This semester, I’ve been taking a Chinese Politics course. One of the things I’ve enjoyed about this class is reflecting on my time in China and connecting what I’m learning about China’s current events and policies to my own experiences there a year and a half ago.
A couple of weeks ago we talked about environmental policy and environmentalism in China. China’s rapid industrialization over the past few decades and a general lack of pollution control measures have led to serious concerns over air quality. These first became prominent in Chinese politics discussions prior to the 2008 Beijing Olympics, when international concern for the health of the athletes pressured Beijing to implement some pollution-decreasing regulations. However, those were temporary, and the air quality in China’s industrial centers has continued to worsen.
I experienced these conditions firsthand during my time in Beijing. The worst day was one in May, when a combination of pollution and a dust storm blowing in from the north raised the AQI (Air Quality Index) to 896, as my AQI app showed. For reference, below 50 is “good”, and below 100 is “adequate”.
The hazardous nature of the air pollution makes it necessary to wear a mask most days in Beijing, so my navy blue one became a staple accessory.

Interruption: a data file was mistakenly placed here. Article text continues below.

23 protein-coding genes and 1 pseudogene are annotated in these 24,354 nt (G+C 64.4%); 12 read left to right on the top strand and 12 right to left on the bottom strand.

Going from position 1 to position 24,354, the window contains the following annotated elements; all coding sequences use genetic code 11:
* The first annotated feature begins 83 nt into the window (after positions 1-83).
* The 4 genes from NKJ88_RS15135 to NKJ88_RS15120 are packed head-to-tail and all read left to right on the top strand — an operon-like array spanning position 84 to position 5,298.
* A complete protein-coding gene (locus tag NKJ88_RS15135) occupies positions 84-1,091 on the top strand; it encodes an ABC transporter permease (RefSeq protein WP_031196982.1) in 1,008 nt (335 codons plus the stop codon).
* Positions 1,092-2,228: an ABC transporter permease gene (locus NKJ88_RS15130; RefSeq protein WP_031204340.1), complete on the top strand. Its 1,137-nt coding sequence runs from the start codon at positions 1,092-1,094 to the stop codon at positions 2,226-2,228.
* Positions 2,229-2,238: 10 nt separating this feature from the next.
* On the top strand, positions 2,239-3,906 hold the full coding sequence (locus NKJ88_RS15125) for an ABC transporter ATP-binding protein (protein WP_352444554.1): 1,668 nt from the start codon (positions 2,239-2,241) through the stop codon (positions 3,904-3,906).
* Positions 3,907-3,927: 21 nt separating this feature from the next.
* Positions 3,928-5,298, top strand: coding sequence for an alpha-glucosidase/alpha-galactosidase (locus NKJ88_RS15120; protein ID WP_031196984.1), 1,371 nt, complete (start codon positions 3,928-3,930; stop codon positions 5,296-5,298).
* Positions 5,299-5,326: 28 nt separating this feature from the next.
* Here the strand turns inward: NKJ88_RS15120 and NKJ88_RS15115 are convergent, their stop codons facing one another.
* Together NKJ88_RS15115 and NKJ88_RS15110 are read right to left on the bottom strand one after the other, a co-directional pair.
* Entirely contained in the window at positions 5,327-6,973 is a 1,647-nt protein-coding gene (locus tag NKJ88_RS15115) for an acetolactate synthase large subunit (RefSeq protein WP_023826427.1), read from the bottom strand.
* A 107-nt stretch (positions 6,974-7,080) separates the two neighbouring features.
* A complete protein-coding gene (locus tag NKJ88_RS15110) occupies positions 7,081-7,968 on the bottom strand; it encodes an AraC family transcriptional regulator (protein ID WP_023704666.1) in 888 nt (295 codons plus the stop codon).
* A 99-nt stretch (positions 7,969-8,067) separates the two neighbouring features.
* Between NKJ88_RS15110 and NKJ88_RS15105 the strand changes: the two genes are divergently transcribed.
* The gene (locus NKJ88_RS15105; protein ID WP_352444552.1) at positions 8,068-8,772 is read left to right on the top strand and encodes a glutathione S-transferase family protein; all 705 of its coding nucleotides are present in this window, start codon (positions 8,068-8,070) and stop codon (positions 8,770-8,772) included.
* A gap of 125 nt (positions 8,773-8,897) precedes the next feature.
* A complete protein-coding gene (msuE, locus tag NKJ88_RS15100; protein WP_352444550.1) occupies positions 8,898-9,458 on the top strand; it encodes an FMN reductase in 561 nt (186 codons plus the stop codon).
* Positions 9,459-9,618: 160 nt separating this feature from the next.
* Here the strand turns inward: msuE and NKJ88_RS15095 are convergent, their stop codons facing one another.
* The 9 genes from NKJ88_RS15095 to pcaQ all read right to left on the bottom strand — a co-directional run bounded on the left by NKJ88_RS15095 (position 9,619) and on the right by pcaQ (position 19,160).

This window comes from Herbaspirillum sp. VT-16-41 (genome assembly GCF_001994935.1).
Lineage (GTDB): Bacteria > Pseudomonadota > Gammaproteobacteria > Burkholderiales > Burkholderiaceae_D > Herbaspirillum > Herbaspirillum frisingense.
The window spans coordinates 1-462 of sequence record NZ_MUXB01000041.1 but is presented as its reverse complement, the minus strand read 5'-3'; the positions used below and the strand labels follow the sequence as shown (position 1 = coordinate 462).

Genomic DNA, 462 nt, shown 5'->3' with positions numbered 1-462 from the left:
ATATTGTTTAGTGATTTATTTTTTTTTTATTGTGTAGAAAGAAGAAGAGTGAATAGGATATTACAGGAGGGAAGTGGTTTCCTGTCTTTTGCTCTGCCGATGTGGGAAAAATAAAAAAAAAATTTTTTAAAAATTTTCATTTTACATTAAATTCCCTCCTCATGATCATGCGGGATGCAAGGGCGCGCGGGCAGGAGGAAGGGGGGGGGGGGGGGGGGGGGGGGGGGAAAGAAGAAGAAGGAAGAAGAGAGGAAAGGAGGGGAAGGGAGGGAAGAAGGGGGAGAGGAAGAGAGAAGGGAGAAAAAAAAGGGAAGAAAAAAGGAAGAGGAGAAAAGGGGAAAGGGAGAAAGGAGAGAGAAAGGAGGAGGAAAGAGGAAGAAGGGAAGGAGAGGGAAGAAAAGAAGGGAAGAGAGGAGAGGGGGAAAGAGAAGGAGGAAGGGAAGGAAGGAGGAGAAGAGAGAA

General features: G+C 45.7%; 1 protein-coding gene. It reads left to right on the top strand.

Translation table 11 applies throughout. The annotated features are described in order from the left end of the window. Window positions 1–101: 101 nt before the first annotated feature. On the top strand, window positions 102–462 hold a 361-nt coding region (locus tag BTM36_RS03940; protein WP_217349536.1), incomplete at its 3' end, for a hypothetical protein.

Discussion about the need for environmental policy reform has increased over the past few years, but because the Chinese government is authoritarian, criticisms of current policy must be cautiously expressed. One common way to call for reform is to frame it in terms of concern for the next generation. This is the tactic used in the 2015 online documentary “Under the Dome”, which acquired 200 million views. Other movements like Not In My Backyard protests are also gaining momentum. With China’s recent key role in the Paris Climate Agreement, we can be hopeful that cities like Beijing will soon have cleaner air and bluer skies.